How To Love Yourself In A World Designed to Pull You Down

3 lessons in body-positivity from the most badass woman I know

How To Love Yourself In A World Designed to Pull You Down
Photo by Remy_Loz on Unsplash

3 lessons in body-positivity from the most badass woman I know

My best friend, Stuti, is a badass.

As her Instagram profile proclaims, she’s an unbothered queen. She’s an advocate of body positivity, of loving yourself no matter who you are or how you look.

I’ve never met any woman of my age so confident in her body. She rocks these amazing fashionable clothes like they were made for her. And even when she’s wearing the baggiest of pajamas, she looks like a million dollars.

But if you traveled fifteen years back in time, the Stuti I knew in school was very different from who she is today. Teenager Stuti was a tomboy who hated when her hair grew long. Bold, confident, and never afraid to take a stand, she knew what she was worth and never shied away from asking for it.

That’s one trait that hasn’t changed now that she’s older. But looks-wise, almost everything else has. The short-cropped hair is replaced by shining black tresses falling down to her waist in exquisite waves. That no-nonsense laidback attire has morphed into a wardrobe that would make even the most fashionable woman jealous.

And the best part? She wears her confidence like an accessory that only enhances every look she chooses to sport.

On account of International Women’s Day, I had to get inside the mind of one of the smartest, most confident women I know. This article is about Stuti’s take on what it takes to be confident in your own skin, how to deal with envy and hate from observers, and how she evolved into the strong, confident woman she is today.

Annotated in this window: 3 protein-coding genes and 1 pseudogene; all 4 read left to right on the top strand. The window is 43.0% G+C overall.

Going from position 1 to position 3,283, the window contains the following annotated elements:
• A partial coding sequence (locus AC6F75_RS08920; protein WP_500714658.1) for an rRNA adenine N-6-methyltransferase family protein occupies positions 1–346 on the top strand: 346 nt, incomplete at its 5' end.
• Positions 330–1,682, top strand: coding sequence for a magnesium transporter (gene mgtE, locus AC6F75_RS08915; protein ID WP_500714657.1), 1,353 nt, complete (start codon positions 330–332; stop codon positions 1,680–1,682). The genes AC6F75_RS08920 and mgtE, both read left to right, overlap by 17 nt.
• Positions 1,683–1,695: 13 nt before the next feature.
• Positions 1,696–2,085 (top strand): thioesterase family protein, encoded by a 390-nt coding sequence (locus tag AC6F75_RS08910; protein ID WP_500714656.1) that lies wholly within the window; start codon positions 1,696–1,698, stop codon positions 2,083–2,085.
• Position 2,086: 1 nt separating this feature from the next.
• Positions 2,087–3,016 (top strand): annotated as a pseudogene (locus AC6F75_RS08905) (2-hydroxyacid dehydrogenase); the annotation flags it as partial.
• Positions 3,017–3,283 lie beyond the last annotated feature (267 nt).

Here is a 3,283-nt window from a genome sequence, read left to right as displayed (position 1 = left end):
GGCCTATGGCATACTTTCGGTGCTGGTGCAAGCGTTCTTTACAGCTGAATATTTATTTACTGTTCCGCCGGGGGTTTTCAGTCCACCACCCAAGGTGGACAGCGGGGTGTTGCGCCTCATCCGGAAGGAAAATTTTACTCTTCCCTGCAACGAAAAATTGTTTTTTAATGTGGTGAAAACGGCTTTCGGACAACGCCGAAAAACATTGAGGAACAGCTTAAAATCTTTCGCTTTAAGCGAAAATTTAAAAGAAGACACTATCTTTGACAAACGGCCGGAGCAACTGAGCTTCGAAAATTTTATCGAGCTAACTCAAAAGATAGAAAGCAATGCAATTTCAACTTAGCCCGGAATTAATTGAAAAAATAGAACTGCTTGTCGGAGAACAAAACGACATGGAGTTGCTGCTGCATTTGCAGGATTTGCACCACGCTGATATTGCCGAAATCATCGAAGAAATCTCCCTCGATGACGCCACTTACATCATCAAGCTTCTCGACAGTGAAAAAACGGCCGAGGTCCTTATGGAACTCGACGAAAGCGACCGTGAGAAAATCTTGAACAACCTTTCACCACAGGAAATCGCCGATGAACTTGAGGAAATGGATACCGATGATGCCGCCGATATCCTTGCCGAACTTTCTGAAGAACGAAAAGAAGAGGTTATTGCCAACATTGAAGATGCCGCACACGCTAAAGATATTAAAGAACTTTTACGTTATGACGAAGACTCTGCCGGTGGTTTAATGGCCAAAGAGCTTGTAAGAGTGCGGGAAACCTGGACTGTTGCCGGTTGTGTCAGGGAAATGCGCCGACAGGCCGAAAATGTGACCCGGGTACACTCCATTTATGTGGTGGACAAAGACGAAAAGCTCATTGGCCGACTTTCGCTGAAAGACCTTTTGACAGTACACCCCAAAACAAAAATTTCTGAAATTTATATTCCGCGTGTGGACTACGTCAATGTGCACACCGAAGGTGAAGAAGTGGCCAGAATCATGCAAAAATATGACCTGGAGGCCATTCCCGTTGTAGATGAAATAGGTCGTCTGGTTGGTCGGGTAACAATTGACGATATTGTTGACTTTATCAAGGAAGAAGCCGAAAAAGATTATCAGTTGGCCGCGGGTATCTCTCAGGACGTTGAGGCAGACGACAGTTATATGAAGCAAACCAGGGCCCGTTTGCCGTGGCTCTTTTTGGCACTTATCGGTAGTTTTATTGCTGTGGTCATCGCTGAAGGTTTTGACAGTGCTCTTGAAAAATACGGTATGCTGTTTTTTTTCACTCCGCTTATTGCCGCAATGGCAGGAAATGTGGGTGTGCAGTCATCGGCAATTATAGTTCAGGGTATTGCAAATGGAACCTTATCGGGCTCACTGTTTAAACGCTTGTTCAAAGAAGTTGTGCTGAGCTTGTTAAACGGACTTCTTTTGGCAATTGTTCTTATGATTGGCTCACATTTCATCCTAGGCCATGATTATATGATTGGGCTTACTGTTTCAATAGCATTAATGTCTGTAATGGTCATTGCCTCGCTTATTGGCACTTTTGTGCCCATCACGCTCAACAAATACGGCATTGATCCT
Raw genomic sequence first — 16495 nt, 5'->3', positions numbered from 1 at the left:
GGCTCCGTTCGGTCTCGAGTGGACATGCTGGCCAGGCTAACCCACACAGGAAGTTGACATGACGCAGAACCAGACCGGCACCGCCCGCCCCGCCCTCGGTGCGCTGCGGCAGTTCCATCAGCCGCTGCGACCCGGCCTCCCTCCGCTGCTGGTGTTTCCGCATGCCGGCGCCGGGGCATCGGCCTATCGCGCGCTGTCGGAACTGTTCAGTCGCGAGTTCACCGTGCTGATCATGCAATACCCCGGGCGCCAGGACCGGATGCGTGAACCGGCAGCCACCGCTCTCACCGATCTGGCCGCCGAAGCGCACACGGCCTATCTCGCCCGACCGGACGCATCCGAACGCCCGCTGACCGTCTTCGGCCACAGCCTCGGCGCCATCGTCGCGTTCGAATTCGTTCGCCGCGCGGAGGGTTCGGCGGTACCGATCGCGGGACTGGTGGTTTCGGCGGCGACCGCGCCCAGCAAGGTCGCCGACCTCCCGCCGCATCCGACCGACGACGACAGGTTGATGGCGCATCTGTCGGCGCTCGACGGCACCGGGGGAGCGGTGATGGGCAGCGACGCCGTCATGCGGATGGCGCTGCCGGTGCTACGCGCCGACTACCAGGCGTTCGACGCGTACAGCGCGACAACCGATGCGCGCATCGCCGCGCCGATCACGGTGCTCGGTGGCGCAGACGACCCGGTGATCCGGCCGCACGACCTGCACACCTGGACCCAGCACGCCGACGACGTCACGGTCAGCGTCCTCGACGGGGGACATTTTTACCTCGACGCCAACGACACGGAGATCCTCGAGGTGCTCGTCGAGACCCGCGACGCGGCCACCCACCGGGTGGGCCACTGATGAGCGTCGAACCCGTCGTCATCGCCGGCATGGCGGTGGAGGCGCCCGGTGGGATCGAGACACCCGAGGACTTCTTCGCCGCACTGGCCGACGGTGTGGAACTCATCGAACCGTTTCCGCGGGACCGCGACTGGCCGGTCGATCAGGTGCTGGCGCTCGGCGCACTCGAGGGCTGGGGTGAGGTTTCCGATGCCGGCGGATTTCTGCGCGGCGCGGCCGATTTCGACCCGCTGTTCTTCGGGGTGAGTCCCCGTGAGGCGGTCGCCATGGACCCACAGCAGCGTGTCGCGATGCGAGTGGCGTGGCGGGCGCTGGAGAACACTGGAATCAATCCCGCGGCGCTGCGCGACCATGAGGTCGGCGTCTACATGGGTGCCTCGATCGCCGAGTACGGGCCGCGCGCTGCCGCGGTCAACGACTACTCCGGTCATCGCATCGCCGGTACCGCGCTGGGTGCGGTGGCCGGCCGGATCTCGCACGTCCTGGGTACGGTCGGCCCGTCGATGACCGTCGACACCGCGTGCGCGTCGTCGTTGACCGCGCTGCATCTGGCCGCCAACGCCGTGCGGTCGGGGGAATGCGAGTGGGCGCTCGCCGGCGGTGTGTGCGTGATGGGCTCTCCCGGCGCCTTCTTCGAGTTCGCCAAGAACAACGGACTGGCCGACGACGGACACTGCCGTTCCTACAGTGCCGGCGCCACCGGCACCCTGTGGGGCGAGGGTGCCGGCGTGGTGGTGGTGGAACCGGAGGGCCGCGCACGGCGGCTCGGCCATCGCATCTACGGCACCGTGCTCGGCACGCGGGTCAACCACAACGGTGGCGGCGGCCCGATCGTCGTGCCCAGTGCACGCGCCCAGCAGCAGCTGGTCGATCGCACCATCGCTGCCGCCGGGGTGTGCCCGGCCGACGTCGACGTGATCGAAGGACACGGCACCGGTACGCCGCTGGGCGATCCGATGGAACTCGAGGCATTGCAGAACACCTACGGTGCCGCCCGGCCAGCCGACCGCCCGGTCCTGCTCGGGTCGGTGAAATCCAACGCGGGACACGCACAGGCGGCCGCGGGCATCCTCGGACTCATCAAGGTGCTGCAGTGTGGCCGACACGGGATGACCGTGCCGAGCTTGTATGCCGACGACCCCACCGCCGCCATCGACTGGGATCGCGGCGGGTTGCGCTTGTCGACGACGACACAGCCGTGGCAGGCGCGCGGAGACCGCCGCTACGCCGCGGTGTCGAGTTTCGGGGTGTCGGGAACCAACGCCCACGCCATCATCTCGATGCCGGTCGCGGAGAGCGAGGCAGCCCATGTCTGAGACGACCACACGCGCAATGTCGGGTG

1. No Matter What You Wear, the World Will Judge You

I asked Stuti how she managed to be so confident in her own skin. Did the rude comments of passersby or the hate on social media not bother her?

She told me she learned this message very young. In 2008 when we were still in school, the song Zara Zara Touch Me, a raunchy item number from the action thriller Race was released. In it, one of the most gorgeous women in the Indian movie industry — Katrina Kaif — is shown dancing to the groovy beats, trying to distract the male lead from his mission. Playing the role of the sexy seductress, Katrina looks stunning in a tiny periwinkle blue dress.

But when we discussed the song in school, several of our classmates made fun of Katrina, saying she looked terrible. This was an eye-opener for Stuti. If people could say someone as beautiful as Katrina Kaif looked terrible, there’s no end to how far this stream of negativity would stretch.

This made Stuti realize that when people hurl hate onto others, very little of it has to do with how they actually look. Most of it is them projecting their own insecurities onto the other person.

The takeaway

No matter what you wear, people will always say rude things about how you look. The only way out is to ignore them. Wear your clothes with confidence, and say fuck you to anyone who says you’re not beautiful.

Stuti Gogoi — the unbothered queen (Image published with permission)

2. Fashion and Style Don’t Have A “One-Style-Fits-All” Rule

When I asked Stuti how her parents reacted to her fashion choices, she told me she was lucky her family never objected to her wearing revealing clothes. The only issue was that the ladies in her family had a very narrow definition of beauty.